The impressive diversity of the demonstrators is testimony to the emergence of a new kind of civil society and a new form of “contentious” politics in Turkey. Until the last two decades, Turkish politics were dominated by very strongly polarized parties, and trade unions and professional associations that followed clear political lines. For example, the still very influential Teachers’ Associations (Ögretmenler Birligi), whose tea houses and hostels dot the landscape of Turkey, have always been affiliated with the CHP (People’s Republican Party) and to a lesser extent with the MHP (Nationalist Movement Party). Some members of the Turkish Industry and Business Association (TUSIAD) used to be affiliated with the CHP, but more and more big businesses now find their home in the AKP.
In recent decades, the CHP has almost collapsed. The older generation of civil servants, army officials, and teachers still vote for it, but the party’s support of the war against the Kurds has led many young people and intellectuals to despise it. Some of them now vote the BDP (Barisve Demokrasi Partisi), the Kurdish party, whose constituency is transforming itself increasingly from a nationalist Kurdish agenda into a protest vote against existing parties.
The MHP courts the same religiously observant provincial bourgeoisie and the urban masses as does the AKP. But the MHP has fewer inroads among the professional classes. At one time, they dominated among the police, the gendarmerie, and the military, and they probably still have sympathizers among these groups.
But the reason for the strange coalition that the Gezi Park demonstrations produced is that a new urban, young middle class, inside and outside Istanbul, including religious and nonreligious, both students and workers, no longer feels itself represented by any party on this political spectrum. Ironically, it is the relative—and relatively recent—affluence of many groups of protesters that has enabled their emergence. They are media savvy, internationally networked, and, even if they consider themselves devout Muslims, more tolerant of one another’s practices and of personal freedoms from the pressure of family and the larger community.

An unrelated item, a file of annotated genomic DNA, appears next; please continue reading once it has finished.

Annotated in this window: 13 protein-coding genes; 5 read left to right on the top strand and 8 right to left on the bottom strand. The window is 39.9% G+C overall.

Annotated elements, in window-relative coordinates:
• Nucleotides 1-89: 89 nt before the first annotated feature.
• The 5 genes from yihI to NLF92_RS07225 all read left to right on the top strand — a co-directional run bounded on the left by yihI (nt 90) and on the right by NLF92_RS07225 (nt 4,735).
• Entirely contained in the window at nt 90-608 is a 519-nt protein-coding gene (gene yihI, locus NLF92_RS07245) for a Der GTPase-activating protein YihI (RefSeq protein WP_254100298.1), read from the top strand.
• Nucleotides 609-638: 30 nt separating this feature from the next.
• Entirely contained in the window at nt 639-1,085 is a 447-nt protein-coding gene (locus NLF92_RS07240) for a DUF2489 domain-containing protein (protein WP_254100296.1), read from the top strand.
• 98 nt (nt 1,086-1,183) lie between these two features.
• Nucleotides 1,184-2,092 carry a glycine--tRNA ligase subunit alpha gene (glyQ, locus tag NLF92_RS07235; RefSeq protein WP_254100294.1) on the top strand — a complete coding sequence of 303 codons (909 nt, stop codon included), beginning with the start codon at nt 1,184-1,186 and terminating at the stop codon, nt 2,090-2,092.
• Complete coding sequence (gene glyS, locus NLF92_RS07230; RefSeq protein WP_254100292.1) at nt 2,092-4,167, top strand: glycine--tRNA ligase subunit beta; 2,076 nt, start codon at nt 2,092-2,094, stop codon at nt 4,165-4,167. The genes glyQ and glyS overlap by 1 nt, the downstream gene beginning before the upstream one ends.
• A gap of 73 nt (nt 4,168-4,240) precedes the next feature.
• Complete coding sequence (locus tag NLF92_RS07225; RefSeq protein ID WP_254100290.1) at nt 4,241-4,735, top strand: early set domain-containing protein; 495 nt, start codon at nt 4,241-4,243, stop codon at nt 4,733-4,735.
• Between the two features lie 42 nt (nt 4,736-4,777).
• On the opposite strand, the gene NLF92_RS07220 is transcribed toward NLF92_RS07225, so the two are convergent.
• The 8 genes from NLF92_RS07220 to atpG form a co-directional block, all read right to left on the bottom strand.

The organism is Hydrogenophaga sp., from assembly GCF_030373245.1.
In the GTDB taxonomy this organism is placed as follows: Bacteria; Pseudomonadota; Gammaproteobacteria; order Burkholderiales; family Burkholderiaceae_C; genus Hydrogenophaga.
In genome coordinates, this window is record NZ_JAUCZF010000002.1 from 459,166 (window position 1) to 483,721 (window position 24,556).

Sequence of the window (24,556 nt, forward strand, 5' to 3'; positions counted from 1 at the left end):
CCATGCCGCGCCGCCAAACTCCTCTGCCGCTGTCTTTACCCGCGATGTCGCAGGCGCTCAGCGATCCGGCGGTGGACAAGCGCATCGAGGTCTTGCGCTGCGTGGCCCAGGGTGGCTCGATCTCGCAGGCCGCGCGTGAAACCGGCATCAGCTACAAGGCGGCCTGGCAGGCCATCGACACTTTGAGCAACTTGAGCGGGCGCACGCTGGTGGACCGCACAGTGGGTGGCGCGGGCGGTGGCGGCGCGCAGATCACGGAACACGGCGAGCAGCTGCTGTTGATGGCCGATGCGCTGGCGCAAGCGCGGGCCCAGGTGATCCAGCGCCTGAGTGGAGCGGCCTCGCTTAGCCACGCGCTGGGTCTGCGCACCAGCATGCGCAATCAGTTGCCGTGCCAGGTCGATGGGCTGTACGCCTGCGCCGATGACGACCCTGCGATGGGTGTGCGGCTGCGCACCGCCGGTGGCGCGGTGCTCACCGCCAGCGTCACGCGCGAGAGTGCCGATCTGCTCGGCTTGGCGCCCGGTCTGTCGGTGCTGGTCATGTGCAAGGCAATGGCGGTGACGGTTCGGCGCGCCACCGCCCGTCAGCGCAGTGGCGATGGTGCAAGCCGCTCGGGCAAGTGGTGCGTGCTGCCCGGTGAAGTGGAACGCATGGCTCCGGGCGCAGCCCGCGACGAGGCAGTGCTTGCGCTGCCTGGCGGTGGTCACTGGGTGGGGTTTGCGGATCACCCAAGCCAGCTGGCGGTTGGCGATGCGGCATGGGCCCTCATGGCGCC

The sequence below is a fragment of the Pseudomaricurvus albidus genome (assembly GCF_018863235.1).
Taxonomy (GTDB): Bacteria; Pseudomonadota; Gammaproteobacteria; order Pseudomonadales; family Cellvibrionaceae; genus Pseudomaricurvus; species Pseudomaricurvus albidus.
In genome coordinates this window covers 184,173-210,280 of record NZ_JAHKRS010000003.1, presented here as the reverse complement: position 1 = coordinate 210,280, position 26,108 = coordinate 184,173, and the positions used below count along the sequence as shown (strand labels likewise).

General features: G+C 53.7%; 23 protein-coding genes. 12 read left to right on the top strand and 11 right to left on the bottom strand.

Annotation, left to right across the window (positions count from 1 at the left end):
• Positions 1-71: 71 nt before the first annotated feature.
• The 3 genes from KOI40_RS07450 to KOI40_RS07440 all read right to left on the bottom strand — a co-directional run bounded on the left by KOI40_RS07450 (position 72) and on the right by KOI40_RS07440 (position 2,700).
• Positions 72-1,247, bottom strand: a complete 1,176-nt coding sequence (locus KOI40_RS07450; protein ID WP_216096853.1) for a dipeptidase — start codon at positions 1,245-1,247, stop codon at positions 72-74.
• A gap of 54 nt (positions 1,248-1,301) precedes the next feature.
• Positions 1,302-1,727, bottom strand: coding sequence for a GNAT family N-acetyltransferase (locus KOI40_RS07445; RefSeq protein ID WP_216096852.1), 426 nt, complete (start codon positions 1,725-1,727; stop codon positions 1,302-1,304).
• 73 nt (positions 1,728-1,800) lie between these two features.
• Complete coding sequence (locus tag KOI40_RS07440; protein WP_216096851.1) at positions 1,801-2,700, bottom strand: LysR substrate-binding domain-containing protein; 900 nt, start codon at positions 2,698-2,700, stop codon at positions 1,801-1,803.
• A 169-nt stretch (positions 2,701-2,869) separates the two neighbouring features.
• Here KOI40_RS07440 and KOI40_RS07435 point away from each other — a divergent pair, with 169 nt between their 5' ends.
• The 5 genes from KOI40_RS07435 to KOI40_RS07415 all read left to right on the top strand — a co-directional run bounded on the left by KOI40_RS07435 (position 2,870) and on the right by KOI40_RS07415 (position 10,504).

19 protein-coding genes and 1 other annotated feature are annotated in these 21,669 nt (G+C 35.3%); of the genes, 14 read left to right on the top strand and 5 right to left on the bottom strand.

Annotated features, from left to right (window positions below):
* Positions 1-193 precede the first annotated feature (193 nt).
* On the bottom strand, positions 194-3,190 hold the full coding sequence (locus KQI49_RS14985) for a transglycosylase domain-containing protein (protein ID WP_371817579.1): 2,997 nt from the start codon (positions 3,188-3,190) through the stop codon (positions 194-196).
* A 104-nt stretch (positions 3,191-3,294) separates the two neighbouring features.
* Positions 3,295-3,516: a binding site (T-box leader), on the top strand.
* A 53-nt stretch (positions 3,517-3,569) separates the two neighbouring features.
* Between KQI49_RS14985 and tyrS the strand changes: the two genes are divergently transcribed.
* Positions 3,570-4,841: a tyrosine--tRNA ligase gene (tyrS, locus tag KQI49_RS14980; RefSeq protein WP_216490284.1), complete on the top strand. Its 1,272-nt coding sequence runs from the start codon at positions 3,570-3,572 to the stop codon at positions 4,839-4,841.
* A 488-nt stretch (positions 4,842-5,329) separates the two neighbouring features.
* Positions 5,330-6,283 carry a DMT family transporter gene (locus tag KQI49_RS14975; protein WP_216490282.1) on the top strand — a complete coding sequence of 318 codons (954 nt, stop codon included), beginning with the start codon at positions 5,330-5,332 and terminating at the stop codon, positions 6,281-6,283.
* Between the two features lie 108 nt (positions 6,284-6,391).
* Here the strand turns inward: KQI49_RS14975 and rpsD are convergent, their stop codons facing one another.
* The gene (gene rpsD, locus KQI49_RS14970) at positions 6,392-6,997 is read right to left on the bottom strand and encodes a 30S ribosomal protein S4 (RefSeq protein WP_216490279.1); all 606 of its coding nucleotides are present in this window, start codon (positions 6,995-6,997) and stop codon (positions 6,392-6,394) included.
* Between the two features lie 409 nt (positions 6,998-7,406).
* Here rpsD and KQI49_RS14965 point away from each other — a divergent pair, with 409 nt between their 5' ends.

The rise of social media is also significantly responsible for shaping cultural attitudes. It has been not only an instrument of mobilization but also a cultural crucible for showing young people what is “cool,” “sexy,” and “acceptable.” Whether in Cairo or Istanbul, Rio de Janeiro or Athens, a new political sensibility is emerging. Its politics are usually issue-oriented—the environment, women’s and gay rights, AIDS activism—but in the last decade broader questions of global social justice have also come to the fore.
This new politics is discovering public spaces, among them the already highly symbolic Gezi Park. The new urban classes feel “represented” in and by these spaces of freedom, plurality, anonymity, adventure, entertainment, romance, and commerce. More of Istanbul’s population than at any time since the founding of the republic has found a certain joie de vivre in public social life.
My generation used to chant, “The whole world is watching.” Today, the whole world is not only watching but Skyping, tweeting, and sending pictures and videos in real time. During the first few days of the protests in Turkey, the official media focused on news about penguins, while Facebook and other social media outlets showed millions of viewers around the world what was actually going on, and not only in Istanbul.
Governments cannot control this circulation of news and information and it infuriates them. Erdoğan revealed quite a bit about his reactionary views when he blamed the new social media and an “international conspiracy” for causing the protests.
In an interview in 2007, you defended the AKP against Somalian feminist activist Ayaan Hirsi Ali, who claimed that the party was pursuing a secret agenda aimed at an Islamic revolution in Turkey. You said that the AKP was “carrying out an incredible experiment” that represented “a kind of pluralism in civil society which is absolutely essential for Turkey.” Looking back at eleven years of AKP rule, how would you assess this experiment?
I would still stand by those statements. Some think that Gezi Park has revealed a secret AKP agenda that was there all along. “I told you so,” say many old-school liberal democrats who were always suspicious of the AKP. But that’s not accurate. Turkish society and politics have been transformed in no small measure due to the policies of the AKP.
It is well known in the social sciences that powerful social actors very often unleash “unintended consequences” that outrun their best-laid plans. The Gezi protests are surely unintended consequences of the AKP’s policies of neoliberalism and Islamist pluralism.